Strategy for driving out poker opponents when a player has best hand
So you’ve finally picked up a big hand, and you’re ready to win real cash. So how do you manage the process of getting your pot as large as possible so that you can drive your poker opponents out of the game with your good fortune?
Step one: Analyze the situation and pick a poker strategy. The first step is to determine whether you have a small-pot hand or a big-pot hand. Do you have a pair or two? You’re looking at a smaller pot. If you have a straight, flush, a full house, or even better, now you’re willing to throw in the whole stack for the chance to drive a poker opponent out of the game. This is harder than it sounds, even more if you’re playing online poker. Regardless of the game or platform, you are facing poker opponents who want to protect their stacks and stay in the game. So take a look at his perspective — just like you, he doesn’t want a big pot unless he feels confident he can win it.
So the job now is to trick him into thinking that he has a better hand than you do, which is harder than it sounds. You have that huge hand and what do get things all-in, because you can’t knock your opponent out until you put your entire stack on the line. But if you do this right away, you won’t get called. If you throw $300 into a pot that has $15, no one will call you. They will know that you have a primo hand and will fold right away.
So you have to work more gradually. You have to bet and keep betting, putting money on the flop, the turn and the river. If you’re playing no-limit poker, you know that bets always take shape in proportion to what is already in the pot. So as each street comes and goes, the pot will start growing exponentially. The pot might be paltry at the flop, but if you stick around and stay consistent, it could be mammoth by the time you get to the river.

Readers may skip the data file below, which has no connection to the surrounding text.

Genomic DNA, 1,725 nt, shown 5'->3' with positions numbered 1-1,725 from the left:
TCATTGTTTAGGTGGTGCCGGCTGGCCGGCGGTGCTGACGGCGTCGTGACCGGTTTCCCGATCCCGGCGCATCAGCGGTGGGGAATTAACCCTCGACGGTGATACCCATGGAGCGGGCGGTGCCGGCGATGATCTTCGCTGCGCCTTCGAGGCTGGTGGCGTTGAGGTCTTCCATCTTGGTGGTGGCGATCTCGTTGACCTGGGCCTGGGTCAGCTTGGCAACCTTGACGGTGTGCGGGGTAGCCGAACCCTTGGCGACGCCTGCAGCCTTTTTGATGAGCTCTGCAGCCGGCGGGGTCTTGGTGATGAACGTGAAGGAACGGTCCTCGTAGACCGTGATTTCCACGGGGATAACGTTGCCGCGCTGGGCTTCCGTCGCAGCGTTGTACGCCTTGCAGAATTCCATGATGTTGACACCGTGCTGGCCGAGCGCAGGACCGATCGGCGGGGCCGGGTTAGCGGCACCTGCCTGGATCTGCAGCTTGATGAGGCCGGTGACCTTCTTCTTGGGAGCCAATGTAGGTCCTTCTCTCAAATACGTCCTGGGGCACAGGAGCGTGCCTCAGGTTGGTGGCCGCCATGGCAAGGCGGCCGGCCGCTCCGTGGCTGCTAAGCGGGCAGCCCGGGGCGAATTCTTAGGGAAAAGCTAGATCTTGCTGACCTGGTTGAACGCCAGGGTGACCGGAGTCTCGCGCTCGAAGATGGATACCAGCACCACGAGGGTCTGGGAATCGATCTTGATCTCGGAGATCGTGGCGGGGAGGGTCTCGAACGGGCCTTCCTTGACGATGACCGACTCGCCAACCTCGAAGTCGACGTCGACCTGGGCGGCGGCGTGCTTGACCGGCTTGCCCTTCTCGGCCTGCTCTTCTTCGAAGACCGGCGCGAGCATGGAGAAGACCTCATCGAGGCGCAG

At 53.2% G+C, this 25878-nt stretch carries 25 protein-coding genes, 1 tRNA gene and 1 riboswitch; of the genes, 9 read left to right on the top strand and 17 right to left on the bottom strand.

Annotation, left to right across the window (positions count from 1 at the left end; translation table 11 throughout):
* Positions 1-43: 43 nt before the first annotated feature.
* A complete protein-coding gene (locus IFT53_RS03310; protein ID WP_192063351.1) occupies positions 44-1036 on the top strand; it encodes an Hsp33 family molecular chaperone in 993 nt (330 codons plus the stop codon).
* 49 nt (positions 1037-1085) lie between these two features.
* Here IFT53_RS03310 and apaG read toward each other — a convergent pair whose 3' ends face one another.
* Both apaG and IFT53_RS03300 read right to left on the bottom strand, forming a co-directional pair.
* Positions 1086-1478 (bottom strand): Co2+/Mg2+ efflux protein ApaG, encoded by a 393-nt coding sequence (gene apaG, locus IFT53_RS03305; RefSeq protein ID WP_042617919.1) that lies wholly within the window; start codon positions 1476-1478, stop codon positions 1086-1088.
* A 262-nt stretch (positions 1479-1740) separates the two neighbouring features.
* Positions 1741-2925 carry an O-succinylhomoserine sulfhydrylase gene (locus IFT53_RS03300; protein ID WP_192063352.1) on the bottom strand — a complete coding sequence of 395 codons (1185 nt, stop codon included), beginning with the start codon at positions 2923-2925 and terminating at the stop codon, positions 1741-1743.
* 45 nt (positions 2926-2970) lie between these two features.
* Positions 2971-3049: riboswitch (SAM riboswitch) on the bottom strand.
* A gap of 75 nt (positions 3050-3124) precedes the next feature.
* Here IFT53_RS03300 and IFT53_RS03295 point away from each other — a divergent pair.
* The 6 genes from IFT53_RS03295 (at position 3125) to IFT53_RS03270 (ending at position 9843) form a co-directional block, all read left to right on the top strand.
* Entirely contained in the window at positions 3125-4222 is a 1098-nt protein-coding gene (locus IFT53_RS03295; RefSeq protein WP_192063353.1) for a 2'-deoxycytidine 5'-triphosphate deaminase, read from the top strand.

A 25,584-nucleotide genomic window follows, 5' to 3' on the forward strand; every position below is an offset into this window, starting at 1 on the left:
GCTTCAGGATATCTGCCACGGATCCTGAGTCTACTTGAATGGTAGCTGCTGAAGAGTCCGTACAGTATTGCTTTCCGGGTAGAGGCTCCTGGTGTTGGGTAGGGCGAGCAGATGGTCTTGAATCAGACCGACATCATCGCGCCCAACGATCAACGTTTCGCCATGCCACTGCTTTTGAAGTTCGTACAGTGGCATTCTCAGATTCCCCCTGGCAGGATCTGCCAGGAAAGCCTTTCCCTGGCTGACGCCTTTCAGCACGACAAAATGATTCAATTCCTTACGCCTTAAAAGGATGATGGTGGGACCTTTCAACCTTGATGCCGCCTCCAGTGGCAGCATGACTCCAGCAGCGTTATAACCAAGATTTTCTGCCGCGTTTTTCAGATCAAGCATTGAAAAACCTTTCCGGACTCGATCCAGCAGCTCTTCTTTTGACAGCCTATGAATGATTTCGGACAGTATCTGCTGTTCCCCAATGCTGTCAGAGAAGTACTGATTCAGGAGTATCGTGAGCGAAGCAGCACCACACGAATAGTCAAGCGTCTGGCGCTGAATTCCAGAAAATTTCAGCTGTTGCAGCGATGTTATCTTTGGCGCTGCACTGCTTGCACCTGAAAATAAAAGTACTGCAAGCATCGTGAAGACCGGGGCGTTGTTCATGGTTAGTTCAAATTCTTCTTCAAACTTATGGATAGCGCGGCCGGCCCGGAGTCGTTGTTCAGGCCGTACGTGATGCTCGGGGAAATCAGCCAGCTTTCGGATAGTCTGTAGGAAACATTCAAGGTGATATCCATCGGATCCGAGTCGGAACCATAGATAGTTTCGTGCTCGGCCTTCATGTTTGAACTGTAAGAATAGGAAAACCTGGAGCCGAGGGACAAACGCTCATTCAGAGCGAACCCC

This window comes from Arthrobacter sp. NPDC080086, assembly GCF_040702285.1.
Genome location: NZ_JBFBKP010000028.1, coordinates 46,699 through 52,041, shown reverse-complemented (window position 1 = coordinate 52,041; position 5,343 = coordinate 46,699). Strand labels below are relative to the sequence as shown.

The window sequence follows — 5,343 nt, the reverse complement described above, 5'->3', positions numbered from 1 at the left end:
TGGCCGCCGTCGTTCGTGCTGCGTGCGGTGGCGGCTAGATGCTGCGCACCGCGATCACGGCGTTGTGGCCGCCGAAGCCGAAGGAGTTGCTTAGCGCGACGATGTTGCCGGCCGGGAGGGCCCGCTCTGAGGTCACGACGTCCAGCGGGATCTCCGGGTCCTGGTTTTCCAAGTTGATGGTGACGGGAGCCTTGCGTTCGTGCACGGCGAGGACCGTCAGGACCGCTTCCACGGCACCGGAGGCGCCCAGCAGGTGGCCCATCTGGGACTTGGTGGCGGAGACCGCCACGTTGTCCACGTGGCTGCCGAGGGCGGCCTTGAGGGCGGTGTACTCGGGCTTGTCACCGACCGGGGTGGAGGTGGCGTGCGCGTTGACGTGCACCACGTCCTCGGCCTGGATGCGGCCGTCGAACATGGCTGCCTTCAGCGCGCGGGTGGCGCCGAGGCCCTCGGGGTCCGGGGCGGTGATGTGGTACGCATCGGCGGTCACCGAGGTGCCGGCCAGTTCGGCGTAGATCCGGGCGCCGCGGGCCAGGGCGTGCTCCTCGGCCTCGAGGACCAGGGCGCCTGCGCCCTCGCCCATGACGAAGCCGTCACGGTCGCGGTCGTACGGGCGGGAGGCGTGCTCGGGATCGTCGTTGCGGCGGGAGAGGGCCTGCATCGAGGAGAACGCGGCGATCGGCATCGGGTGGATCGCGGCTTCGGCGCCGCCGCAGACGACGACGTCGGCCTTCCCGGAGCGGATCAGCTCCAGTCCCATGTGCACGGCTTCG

Here’s an example. You’re playing $1/$2 No-Limit Texas Hold’em, with $300 effective stacks. You have AK and raise to $12 on the button. The big blind calls, and the flop shows QJT. So the big blind checks, and you bet $20 into $32. He calls again, and the turn shows 3, and the big blind checks again. You now put $55 into $59, and he calls again. The river shows a 7, and your opponent checks. So you look down and see $161 in your stack, and the river has $170. You now have a chance to go all-in, and you won’t have to make a massive overbet to do it. If you’re working against weaker players who follow the calling stations, this bet is likely to work like a charm every time. If you’ve been caught in a bluff lately (or have lost some big pots recently), your opponents might think you’re on the tilt and are overbetting anyway, which will make it extra sweet when you rake in their stacks.